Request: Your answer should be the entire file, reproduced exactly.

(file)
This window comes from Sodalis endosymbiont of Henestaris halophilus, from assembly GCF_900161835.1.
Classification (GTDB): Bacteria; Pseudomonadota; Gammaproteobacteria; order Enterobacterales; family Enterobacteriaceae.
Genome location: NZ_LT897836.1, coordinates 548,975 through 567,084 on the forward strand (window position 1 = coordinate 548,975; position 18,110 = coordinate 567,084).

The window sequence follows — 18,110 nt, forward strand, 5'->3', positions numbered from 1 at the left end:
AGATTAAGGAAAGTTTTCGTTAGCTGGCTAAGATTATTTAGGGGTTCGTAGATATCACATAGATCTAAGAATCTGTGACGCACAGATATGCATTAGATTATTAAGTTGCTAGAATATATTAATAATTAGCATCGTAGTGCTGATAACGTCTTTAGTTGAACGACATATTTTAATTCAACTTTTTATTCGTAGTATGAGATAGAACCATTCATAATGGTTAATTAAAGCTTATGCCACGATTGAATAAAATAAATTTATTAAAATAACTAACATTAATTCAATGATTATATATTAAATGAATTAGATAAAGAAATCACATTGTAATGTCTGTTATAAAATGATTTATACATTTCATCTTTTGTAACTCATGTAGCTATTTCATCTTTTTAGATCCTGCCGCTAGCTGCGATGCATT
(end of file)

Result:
This window comes from Sodalis endosymbiont of Henestaris halophilus, from assembly GCF_900161835.1.
Classification (GTDB): Bacteria; Pseudomonadota; Gammaproteobacteria; order Enterobacterales; family Enterobacteriaceae.
Genome location: NZ_LT897836.1, coordinates 548,975 through 567,084 on the forward strand (window position 1 = coordinate 548,975; position 18,110 = coordinate 567,084).

The window sequence follows — 18,110 nt, forward strand, 5'->3', positions numbered from 1 at the left end:
AGATTAAGGAAAGTTTTCGTTAGCTGGCTAAGATTATTTAGGGGTTCGTAGATATCACATAGATCTAAGAATCTGTGACGCACAGATATGCATTAGATTATTAAGTTGCTAGAATATATTAATAATTAGCATCGTAGTGCTGATAACGTCTTTAGTTGAACGACATATTTTAATTCAACTTTTTATTCGTAGTATGAGATAGAACCATTCATAATGGTTAATTAAAGCTTATGCCACGATTGAATAAAATAAATTTATTAAAATAACTAACATTAATTCAATGATTATATATTAAATGAATTAGATAAAGAAATCACATTGTAATGTCTGTTATAAAATGATTTATACATTTCATCTTTTGTAACTCATGTAGCTATTTCATCTTTTTAGATCCTGCCGCTAGCTGCGATGCATT